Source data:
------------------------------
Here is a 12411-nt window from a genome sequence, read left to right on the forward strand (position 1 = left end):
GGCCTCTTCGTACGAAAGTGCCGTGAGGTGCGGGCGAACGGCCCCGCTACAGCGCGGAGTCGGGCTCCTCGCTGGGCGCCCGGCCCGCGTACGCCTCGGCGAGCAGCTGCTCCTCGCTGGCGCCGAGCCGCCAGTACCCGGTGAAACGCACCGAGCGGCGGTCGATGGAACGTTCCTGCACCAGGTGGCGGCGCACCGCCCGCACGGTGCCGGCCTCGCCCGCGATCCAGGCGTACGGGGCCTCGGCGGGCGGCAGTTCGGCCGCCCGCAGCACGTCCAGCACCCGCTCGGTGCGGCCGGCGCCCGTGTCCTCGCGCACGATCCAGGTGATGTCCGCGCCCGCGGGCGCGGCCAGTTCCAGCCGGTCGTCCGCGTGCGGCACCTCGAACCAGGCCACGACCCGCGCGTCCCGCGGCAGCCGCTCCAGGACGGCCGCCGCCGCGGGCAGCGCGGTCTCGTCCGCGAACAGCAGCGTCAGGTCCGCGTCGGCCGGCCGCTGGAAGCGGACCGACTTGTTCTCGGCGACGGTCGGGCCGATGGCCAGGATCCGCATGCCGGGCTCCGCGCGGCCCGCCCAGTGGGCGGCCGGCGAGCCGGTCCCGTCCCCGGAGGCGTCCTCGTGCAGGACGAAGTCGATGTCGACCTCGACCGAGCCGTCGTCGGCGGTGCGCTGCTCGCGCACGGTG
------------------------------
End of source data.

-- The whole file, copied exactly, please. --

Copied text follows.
Here is a 12411-nt window from a genome sequence, read left to right on the forward strand (position 1 = left end):
GGCCTCTTCGTACGAAAGTGCCGTGAGGTGCGGGCGAACGGCCCCGCTACAGCGCGGAGTCGGGCTCCTCGCTGGGCGCCCGGCCCGCGTACGCCTCGGCGAGCAGCTGCTCCTCGCTGGCGCCGAGCCGCCAGTACCCGGTGAAACGCACCGAGCGGCGGTCGATGGAACGTTCCTGCACCAGGTGGCGGCGCACCGCCCGCACGGTGCCGGCCTCGCCCGCGATCCAGGCGTACGGGGCCTCGGCGGGCGGCAGTTCGGCCGCCCGCAGCACGTCCAGCACCCGCTCGGTGCGGCCGGCGCCCGTGTCCTCGCGCACGATCCAGGTGATGTCCGCGCCCGCGGGCGCGGCCAGTTCCAGCCGGTCGTCCGCGTGCGGCACCTCGAACCAGGCCACGACCCGCGCGTCCCGCGGCAGCCGCTCCAGGACGGCCGCCGCCGCGGGCAGCGCGGTCTCGTCCGCGAACAGCAGCGTCAGGTCCGCGTCGGCCGGCCGCTGGAAGCGGACCGACTTGTTCTCGGCGACGGTCGGGCCGATGGCCAGGATCCGCATGCCGGGCTCCGCGCGGCCCGCCCAGTGGGCGGCCGGCGAGCCGGTCCCGTCCCCGGAGGCGTCCTCGTGCAGGACGAAGTCGATGTCGACCTCGACCGAGCCGTCGTCGGCGGTGCGCTGCTCGCGCACGGTG